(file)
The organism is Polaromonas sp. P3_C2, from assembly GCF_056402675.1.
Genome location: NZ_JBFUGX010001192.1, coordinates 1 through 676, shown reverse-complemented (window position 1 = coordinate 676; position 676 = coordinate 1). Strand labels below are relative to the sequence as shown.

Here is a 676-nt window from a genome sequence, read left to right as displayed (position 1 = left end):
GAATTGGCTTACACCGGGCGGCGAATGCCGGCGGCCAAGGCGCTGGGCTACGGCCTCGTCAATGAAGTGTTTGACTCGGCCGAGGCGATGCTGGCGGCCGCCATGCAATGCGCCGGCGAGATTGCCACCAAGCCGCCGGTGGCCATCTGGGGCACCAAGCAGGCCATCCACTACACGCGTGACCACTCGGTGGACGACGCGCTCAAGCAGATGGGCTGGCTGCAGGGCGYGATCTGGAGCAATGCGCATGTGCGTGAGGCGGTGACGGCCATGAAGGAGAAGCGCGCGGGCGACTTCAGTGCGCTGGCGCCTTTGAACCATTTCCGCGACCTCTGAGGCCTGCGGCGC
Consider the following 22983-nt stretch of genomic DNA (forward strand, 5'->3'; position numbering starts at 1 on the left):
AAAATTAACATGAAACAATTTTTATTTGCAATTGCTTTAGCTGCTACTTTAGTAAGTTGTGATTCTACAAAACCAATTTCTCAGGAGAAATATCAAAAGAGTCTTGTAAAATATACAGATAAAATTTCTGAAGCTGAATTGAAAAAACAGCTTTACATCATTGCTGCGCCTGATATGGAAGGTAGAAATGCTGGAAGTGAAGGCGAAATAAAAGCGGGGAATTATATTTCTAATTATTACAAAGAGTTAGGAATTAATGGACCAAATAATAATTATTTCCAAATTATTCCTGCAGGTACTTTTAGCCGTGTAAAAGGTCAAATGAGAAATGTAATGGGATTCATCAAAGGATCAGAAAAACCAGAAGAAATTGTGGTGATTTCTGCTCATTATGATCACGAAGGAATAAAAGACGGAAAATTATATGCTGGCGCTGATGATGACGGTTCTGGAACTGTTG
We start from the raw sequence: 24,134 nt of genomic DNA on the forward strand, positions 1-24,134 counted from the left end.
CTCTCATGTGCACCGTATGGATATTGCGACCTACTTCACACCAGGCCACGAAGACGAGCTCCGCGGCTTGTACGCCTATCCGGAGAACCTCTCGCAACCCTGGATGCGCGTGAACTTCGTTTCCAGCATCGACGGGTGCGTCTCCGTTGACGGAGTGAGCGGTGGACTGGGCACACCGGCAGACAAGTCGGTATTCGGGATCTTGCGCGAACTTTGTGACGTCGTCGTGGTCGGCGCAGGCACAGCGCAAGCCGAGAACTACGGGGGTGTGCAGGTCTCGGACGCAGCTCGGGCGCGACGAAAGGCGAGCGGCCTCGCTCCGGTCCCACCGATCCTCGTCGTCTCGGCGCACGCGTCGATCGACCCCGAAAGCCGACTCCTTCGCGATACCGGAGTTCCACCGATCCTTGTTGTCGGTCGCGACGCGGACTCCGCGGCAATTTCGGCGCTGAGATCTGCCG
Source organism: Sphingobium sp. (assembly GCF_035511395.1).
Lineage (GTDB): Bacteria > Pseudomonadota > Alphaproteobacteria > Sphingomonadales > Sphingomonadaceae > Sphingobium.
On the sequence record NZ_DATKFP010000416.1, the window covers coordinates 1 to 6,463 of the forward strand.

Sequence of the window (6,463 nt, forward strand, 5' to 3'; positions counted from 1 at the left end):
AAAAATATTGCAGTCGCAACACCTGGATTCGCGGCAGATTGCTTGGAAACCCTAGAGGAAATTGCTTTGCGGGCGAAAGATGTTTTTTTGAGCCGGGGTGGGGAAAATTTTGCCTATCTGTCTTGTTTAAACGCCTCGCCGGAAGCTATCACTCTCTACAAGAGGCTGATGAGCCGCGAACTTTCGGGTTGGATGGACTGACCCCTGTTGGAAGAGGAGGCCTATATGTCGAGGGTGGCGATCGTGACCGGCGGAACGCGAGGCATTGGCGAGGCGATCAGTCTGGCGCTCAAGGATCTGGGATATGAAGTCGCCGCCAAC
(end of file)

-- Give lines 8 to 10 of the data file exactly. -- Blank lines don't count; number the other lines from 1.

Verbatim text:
CTCTCATGTGCACCGTATGGATATTGCGACCTACTTCACACCAGGCCACGAAGACGAGCTCCGCGGCTTGTACGCCTATCCGGAGAACCTCTCGCAACCCTGGATGCGCGTGAACTTCGTTTCCAGCATCGACGGGTGCGTCTCCGTTGACGGAGTGAGCGGTGGACTGGGCACACCGGCAGACAAGTCGGTATTCGGGATCTTGCGCGAACTTTGTGACGTCGTCGTGGTCGGCGCAGGCACAGCGCAAGCCGAGAACTACGGGGGTGTGCAGGTCTCGGACGCAGCTCGGGCGCGACGAAAGGCGAGCGGCCTCGCTCCGGTCCCACCGATCCTCGTCGTCTCGGCGCACGCGTCGATCGACCCCGAAAGCCGACTCCTTCGCGATACCGGAGTTCCACCGATCCTTGTTGTCGGTCGCGACGCGGACTCCGCGGCAATTTCGGCGCTGAGATCTGCCG
Source organism: Sphingobium sp. (assembly GCF_035511395.1).
Lineage (GTDB): Bacteria > Pseudomonadota > Alphaproteobacteria > Sphingomonadales > Sphingomonadaceae > Sphingobium.